We had some good news, mixed news, and odd news about San Diego’s life sciences companies over the past week. Read on for our full spectrum of coverage.
—San Diego’s Intellikine said in a recent regulatory filing that it had raised $16 million in venture capital, and plans to raise an additional $22.5 million. But that was only part of the story. The startup biotech, which is developing a new class of cancer drugs, said in a statement yesterday it actually has closed on $28.5 million in the current venture round, and up to $22.5 million can be accessed, depending on Intellikine’s ability to meet certain performance goals. The company also identified the four new investors who participated in the round: Novartis Bioventures, which is lead investor in the current round; Biogen Idec (NASDAQ: BIIB); FinTech Global Capital; and U.S. Venture Partners. Three existing investors also put money in: Sofinnova Ventures, Abingworth Management, and CMEA Ventures.
—When an FDA advisory panel recently recommended new restrictions on the pain reliever acetaminophen, Luke checked in with San Diego’s Cadence Pharmaceuticals to see how that would affect its development of Acetavance—the first intravenous form of acetaminophen. Cadence CEO Ted Schroeder said it’s not a concern, however, because clinical trials showed Acetavance the intravenous treatment provided effective pain relief at lower doses than the levels that raised safety concerns for the FDA panel. Cadence, which is awaiting FDA approval for the pain reliever, plans to market it to hospitals as a safer alternative to narcotics for patients who can’t take oral medications.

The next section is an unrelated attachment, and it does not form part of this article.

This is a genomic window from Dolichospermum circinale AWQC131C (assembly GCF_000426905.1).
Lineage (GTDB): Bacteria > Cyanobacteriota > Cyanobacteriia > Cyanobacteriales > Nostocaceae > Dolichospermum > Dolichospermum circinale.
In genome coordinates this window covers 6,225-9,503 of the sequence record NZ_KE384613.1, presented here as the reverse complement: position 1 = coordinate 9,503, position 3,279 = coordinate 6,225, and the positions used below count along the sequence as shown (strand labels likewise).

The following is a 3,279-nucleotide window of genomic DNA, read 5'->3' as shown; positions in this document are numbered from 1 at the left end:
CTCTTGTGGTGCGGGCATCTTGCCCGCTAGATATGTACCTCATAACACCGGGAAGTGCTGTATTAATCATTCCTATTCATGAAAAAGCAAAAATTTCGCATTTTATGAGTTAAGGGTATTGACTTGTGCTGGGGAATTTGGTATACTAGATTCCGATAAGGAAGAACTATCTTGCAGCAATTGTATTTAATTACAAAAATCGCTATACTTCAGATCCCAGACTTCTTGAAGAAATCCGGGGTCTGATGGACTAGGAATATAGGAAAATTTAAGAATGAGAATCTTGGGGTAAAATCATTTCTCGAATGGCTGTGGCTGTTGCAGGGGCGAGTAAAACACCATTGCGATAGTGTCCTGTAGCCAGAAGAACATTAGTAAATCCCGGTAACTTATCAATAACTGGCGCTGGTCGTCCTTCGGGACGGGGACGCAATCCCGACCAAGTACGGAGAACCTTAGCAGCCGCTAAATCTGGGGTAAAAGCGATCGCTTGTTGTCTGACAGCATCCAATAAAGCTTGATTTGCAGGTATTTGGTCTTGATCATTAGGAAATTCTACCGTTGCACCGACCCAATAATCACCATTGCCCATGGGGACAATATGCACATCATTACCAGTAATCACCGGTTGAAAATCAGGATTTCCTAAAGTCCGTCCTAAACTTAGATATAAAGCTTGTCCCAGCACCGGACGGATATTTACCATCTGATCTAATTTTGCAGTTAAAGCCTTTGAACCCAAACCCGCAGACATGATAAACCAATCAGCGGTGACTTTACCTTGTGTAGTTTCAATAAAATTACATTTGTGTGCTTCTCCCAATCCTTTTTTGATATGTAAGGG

—San Diego’s Somaxon Pharmaceuticals (Nasdaq:SOMX) says the FDA has accepted the company’s revised new drug application for its insomnia drug doxepin (Silenor). The biotech also raised about $6 million in a private stock placement, which should be enough to carry it through the next 12 months.
—San Diego’s Vical (NASDAQ:VICL), which is developing DNA-based vaccines, said it’s encouraged by early results from a mid-stage trial of a vaccine it’s developing for cytomegalovirus. But Vical said complete results from the study won’t be done until early 2010.
—San Diego’s Lpath (OTC:LPTN), which is developing antibody drugs for cancer, told Denise the dismissal of its outside auditor was an unfortunate case of bad timing. A spokesman for Lpath explained that the company decided to change accounting firms some time ago, but Lpath didn’t have a replacement auditor lined up before proxy ballots were printed. So Lpath asked shareholders at its June 24 annual meeting to vote to approve the retention of LevitZacks—then dismissed the firm five days later.